Although Rice’s focus on domestic policy may seem foreign, he said issues close to home have been an integral part of his life since he grew up in Washington, DC.

He spent his career in public service focused on foreign policy – first as Secretary of State for Africa Affairs during the Clinton administration, then as Obama’s ambassador to the United Nations and, in his second term, as National Security Advisor.

But as a child, she was a student of domestic policy. His father was the Governor of the Federal Reserve, and his mother helped prepare the Pell Grant program to help students pay for college. Economic mobility and racial justice, she said, “are issues on which I was raised.”

When he was offered two different positions in the Clinton administration in 1993 – one focused on the economy and the other on national security – Rice opted for foreign policy, thinking it would be easier to reverse than domestic issues.

Barnes said, “She has worked on issues of education, poverty, an epidemic, economic security.” All of that is transferable to the work she is doing. It may not repeat, but it rhyme. So there is a connection there. “

Rice kept a low profile as a National Security Advisor, a job he stepped into in 2013 as he disbanded the Obama administration’s handling of Obama’s 2012 attack, because he disbanded himself as Secretary of State due to a contentious dispute Had given. At an American diplomatic facility in Benghazi, Libya.

And ever since she left the White House in January 2017, she has continued to grow about issues close to home. He published a deeply personal book, “Tough Love.” She has been vocal about domestic policy issues, including writing about Congress’s failure to pass police reforms and calling for a revival of economic and education systems.

“She took her voice out of the White House,” said the senior transition officer, where “she was more behind the scenes than I think she would be inclined to do,”.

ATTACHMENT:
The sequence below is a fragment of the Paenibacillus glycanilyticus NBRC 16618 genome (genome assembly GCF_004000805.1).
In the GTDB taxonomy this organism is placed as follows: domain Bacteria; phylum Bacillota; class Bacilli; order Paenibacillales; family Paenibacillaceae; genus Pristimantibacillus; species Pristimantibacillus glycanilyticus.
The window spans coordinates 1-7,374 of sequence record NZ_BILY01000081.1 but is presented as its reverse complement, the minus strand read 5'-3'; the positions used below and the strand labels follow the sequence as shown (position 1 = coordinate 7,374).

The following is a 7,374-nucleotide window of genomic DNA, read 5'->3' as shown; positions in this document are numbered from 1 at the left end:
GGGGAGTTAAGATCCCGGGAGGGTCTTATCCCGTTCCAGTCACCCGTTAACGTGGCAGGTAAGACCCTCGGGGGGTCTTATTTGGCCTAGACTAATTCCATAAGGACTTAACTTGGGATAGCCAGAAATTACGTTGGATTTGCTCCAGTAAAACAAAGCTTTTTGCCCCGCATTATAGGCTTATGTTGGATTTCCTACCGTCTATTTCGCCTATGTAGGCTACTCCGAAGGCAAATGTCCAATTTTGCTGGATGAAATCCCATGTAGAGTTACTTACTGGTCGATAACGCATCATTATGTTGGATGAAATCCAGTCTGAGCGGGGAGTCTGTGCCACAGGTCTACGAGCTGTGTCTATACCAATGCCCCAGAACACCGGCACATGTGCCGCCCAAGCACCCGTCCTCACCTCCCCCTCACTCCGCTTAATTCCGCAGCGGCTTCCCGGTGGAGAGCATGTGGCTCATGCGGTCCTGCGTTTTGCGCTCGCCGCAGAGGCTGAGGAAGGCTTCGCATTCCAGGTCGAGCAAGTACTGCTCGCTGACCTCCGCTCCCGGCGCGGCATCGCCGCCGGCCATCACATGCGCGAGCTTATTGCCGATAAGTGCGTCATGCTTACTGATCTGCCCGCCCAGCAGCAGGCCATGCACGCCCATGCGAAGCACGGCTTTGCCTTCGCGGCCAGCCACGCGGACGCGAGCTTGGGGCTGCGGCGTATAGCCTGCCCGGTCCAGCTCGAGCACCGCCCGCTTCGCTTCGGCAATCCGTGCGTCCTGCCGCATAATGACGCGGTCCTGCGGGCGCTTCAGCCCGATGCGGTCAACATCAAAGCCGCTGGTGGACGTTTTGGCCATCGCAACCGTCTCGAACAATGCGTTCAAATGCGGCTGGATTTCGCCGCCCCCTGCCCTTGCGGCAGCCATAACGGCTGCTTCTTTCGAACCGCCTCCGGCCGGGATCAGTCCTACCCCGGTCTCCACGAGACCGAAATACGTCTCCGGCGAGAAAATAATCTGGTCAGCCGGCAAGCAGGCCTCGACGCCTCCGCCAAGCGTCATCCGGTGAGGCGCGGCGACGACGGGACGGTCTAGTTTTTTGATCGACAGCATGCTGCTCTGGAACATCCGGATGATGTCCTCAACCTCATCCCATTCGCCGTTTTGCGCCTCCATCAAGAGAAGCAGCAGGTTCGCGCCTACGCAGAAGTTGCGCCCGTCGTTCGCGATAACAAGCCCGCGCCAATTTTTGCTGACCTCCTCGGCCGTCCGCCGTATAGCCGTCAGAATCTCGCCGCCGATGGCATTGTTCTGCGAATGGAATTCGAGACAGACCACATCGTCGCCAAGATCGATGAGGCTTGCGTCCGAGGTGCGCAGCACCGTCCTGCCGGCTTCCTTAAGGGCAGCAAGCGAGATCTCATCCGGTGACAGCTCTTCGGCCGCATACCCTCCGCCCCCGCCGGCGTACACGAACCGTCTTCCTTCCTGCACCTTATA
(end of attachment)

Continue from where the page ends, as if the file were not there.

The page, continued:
Rice has also been a staunch critic of President Donald Trump. Last year, she also phoned Sen. Lindsay Graham of South Carolina – one of the Republicans who constantly criticized her over the Benghazi investigation and then her responsibility to hand over national security matters during the transition to the upcoming Trump administration – “a Piece s — “during a podcast. “I said, damn it, after all,” Rice said.

Rice said that as head of the Domestic Policy Council, which was founded by President Ronald Reagan in the 1980s, he would be able to work closely with former allies Desse and Sullivan.

“This is not a team of people playing regional war with each other,” Rice said. “We’re going to be firing on all cylinders.”

She will also be part of the coronovirus task force. And she plans to hold a meeting of the head committee about domestic policy, as does the National Security Council for Foreign Policy, which consists of cabinet secretaries and other officials of the government. His effort will focus on helping Biden deliver a legislative agenda and craft executive orders. Many executive orders will initially focus on undo policies adopted by Trump.

“You’ve seen in the last four years how influential domestic policy advisors can be,” Jarrett said.